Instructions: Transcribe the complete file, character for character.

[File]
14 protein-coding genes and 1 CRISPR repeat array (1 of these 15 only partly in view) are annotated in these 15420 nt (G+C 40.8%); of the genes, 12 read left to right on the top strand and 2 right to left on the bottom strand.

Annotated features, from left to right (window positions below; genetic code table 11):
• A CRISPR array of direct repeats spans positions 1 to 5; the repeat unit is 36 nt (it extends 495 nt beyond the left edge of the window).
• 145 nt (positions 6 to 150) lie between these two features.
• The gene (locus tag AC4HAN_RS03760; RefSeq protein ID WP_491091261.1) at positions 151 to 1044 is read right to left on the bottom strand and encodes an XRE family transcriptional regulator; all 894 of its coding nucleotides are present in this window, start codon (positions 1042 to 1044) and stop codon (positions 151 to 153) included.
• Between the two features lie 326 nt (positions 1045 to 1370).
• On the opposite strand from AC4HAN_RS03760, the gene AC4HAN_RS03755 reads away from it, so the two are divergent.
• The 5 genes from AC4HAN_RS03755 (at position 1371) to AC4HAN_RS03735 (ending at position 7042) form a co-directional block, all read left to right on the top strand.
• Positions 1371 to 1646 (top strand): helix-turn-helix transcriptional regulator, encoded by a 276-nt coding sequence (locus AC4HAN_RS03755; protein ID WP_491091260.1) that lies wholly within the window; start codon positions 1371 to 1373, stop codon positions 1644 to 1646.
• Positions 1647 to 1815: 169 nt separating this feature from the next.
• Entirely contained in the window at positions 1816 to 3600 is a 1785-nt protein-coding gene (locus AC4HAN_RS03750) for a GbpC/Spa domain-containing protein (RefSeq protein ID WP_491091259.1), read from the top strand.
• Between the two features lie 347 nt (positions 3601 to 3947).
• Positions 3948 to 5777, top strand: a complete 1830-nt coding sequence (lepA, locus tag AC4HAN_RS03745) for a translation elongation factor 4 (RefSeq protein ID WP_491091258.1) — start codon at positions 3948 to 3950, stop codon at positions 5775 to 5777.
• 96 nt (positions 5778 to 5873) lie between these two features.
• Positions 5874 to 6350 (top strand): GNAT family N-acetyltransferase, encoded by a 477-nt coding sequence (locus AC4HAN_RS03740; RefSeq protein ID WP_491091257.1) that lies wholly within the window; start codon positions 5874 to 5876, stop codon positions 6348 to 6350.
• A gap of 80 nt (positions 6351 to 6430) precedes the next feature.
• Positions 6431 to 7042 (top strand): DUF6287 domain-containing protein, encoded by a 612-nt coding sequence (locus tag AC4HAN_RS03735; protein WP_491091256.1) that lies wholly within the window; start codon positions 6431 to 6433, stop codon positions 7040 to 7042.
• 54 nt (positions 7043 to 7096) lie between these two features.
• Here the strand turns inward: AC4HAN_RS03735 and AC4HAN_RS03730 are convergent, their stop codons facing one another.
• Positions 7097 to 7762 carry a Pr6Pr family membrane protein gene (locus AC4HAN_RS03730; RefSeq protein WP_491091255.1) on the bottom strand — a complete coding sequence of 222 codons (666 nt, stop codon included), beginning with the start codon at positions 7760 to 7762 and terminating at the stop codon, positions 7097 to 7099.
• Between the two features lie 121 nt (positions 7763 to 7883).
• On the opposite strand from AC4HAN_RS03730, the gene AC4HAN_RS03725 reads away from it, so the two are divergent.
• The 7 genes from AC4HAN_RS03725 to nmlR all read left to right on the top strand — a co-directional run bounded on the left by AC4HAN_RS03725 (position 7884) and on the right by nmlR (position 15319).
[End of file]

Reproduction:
14 protein-coding genes and 1 CRISPR repeat array (1 of these 15 only partly in view) are annotated in these 15420 nt (G+C 40.8%); of the genes, 12 read left to right on the top strand and 2 right to left on the bottom strand.

Annotated features, from left to right (window positions below; genetic code table 11):
• A CRISPR array of direct repeats spans positions 1 to 5; the repeat unit is 36 nt (it extends 495 nt beyond the left edge of the window).
• 145 nt (positions 6 to 150) lie between these two features.
• The gene (locus tag AC4HAN_RS03760; RefSeq protein ID WP_491091261.1) at positions 151 to 1044 is read right to left on the bottom strand and encodes an XRE family transcriptional regulator; all 894 of its coding nucleotides are present in this window, start codon (positions 1042 to 1044) and stop codon (positions 151 to 153) included.
• Between the two features lie 326 nt (positions 1045 to 1370).
• On the opposite strand from AC4HAN_RS03760, the gene AC4HAN_RS03755 reads away from it, so the two are divergent.
• The 5 genes from AC4HAN_RS03755 (at position 1371) to AC4HAN_RS03735 (ending at position 7042) form a co-directional block, all read left to right on the top strand.
• Positions 1371 to 1646 (top strand): helix-turn-helix transcriptional regulator, encoded by a 276-nt coding sequence (locus AC4HAN_RS03755; protein ID WP_491091260.1) that lies wholly within the window; start codon positions 1371 to 1373, stop codon positions 1644 to 1646.
• Positions 1647 to 1815: 169 nt separating this feature from the next.
• Entirely contained in the window at positions 1816 to 3600 is a 1785-nt protein-coding gene (locus AC4HAN_RS03750) for a GbpC/Spa domain-containing protein (RefSeq protein ID WP_491091259.1), read from the top strand.
• Between the two features lie 347 nt (positions 3601 to 3947).
• Positions 3948 to 5777, top strand: a complete 1830-nt coding sequence (lepA, locus tag AC4HAN_RS03745) for a translation elongation factor 4 (RefSeq protein ID WP_491091258.1) — start codon at positions 3948 to 3950, stop codon at positions 5775 to 5777.
• 96 nt (positions 5778 to 5873) lie between these two features.
• Positions 5874 to 6350 (top strand): GNAT family N-acetyltransferase, encoded by a 477-nt coding sequence (locus AC4HAN_RS03740; RefSeq protein ID WP_491091257.1) that lies wholly within the window; start codon positions 5874 to 5876, stop codon positions 6348 to 6350.
• A gap of 80 nt (positions 6351 to 6430) precedes the next feature.
• Positions 6431 to 7042 (top strand): DUF6287 domain-containing protein, encoded by a 612-nt coding sequence (locus tag AC4HAN_RS03735; protein WP_491091256.1) that lies wholly within the window; start codon positions 6431 to 6433, stop codon positions 7040 to 7042.
• 54 nt (positions 7043 to 7096) lie between these two features.
• Here the strand turns inward: AC4HAN_RS03735 and AC4HAN_RS03730 are convergent, their stop codons facing one another.
• Positions 7097 to 7762 carry a Pr6Pr family membrane protein gene (locus AC4HAN_RS03730; RefSeq protein WP_491091255.1) on the bottom strand — a complete coding sequence of 222 codons (666 nt, stop codon included), beginning with the start codon at positions 7760 to 7762 and terminating at the stop codon, positions 7097 to 7099.
• Between the two features lie 121 nt (positions 7763 to 7883).
• On the opposite strand from AC4HAN_RS03730, the gene AC4HAN_RS03725 reads away from it, so the two are divergent.
• The 7 genes from AC4HAN_RS03725 to nmlR all read left to right on the top strand — a co-directional run bounded on the left by AC4HAN_RS03725 (position 7884) and on the right by nmlR (position 15319).